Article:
Nigeria will extend lockdowns in Lagos, Abuja and Ogun states for an additional 14 days to combat the new coronavirus, President Muhammadu Buhari said in an address to the nation on Monday.
Initial 14-day lockdowns in the three areas began on March 30. Buhari said it was crucial to extend the lockdown due to an “alarming” increase in positive cases in a number of states.
“It is a matter of life and death,” Buhari said of the nation’s response. “The repercussions of any premature end to the lockdown action are unimaginable.”
There are currently 323 confirmed cases of the virus in Nigeria, 71% of them in Lagos and the capital territory of Abuja, and ten people have died from the virus.
When the lockdowns were announced on March 29, the nation had 97 confirmed cases.
Nigeria, with 200 million people, is Africa’s most populous nation. 20 million of those people reside in the megacity of Lagos.
Health experts have raised alarms over the impact of any spread in the virus, warning that the country’s unprepared and underfunded healthcare system could quickly become overwhelmed.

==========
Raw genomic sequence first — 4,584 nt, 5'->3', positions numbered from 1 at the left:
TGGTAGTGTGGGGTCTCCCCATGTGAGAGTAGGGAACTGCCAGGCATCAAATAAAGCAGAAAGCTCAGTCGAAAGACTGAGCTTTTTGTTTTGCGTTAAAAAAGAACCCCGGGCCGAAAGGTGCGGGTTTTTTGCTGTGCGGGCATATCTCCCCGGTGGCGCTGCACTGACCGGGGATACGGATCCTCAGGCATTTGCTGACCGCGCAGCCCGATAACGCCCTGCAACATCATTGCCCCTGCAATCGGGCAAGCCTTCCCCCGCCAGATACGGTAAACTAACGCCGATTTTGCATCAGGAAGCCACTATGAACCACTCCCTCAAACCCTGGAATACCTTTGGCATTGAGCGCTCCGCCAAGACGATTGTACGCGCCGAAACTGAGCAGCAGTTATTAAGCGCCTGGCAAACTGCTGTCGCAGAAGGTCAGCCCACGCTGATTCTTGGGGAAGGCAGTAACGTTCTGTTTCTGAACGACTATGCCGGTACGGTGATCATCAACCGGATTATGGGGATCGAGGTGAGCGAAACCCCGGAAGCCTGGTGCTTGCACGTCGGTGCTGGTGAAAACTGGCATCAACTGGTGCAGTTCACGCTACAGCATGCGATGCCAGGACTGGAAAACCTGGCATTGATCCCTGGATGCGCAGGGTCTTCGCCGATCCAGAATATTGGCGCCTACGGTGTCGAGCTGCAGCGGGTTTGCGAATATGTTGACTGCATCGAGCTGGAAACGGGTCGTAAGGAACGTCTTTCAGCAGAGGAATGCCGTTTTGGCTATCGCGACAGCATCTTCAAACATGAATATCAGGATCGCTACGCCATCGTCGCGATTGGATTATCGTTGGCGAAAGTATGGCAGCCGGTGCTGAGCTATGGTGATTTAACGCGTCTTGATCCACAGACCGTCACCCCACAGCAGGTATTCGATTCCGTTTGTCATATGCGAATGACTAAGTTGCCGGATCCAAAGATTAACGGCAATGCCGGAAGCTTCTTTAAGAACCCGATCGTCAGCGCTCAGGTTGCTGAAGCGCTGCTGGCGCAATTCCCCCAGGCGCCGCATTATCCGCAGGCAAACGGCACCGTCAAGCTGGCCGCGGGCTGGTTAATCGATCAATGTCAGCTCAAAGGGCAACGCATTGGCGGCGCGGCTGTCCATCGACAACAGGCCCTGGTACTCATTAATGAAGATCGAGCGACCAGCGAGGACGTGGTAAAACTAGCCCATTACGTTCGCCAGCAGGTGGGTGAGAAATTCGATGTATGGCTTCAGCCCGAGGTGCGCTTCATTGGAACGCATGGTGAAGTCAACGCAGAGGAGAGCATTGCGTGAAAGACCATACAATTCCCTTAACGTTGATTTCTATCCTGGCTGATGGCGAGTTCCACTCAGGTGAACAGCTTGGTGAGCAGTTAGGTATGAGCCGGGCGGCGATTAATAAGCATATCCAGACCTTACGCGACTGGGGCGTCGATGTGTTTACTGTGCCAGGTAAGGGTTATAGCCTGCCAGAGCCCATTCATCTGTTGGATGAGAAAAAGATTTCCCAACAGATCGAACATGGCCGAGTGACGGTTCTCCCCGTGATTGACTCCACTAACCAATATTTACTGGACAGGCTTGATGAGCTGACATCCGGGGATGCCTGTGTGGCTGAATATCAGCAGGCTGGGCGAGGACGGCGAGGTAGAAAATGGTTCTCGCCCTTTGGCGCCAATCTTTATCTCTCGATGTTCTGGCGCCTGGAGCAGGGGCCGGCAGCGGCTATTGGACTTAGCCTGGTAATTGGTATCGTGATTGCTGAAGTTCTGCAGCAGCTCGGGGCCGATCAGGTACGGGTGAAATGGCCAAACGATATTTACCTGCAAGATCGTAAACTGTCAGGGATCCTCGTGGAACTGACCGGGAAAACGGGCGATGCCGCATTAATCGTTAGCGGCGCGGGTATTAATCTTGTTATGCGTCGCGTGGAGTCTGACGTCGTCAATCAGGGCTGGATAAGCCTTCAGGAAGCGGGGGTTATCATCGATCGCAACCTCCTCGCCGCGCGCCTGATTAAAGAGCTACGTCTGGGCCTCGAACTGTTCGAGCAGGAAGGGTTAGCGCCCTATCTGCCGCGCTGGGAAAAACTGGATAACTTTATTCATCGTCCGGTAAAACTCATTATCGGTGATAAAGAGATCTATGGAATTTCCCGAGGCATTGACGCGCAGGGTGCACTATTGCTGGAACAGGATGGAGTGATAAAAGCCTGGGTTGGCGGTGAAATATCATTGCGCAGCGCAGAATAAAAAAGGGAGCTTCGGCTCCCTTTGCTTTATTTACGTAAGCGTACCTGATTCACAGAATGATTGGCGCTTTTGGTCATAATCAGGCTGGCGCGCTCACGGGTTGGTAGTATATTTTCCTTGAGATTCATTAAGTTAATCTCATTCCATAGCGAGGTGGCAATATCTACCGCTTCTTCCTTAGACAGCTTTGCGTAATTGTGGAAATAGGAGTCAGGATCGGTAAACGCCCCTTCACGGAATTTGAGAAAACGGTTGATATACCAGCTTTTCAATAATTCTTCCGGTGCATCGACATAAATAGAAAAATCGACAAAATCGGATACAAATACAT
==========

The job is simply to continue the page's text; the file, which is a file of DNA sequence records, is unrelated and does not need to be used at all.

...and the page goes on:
Police deploy units to tackle lockdown crimewave
Nigerian police will immediately deploy additional units to Lagos and Ogun states to combat an upsurge of crime committed during a lockdown to halt the spread of the new coronavirus.
Police spokesman Frank Mba said on Monday that the intelligence, operational and tactical units would respond to activity by “hoodlums and street urchins” on the border between the two states.
Police have arrested 191 suspects in Lagos and Ogun, which along with the capital territory of Abuja are under a federally ordered lockdown that began on March 30. They also netted 15 locally-made guns, 52 live cartridges and 42 cutlasses and axes.
Other states in the nation of some 200 million people have imposed their own containment measures, including lockdowns.
While health experts have said curtailing social and economic activity is crucial for stemming the spread of the novel virus, the restrictions have sparked some unrest as many in Nigeria live on daily wages with no savings.
Mba said the inspector general of police had ordered police commissioners nationwide to take steps “to effectively tackle all emerging crimes associated with the COVID-19 lockdown”.
“They are also to intensify patrols around residential areas, markets, shopping malls and all critical national infrastructures in their jurisdictions,” he said.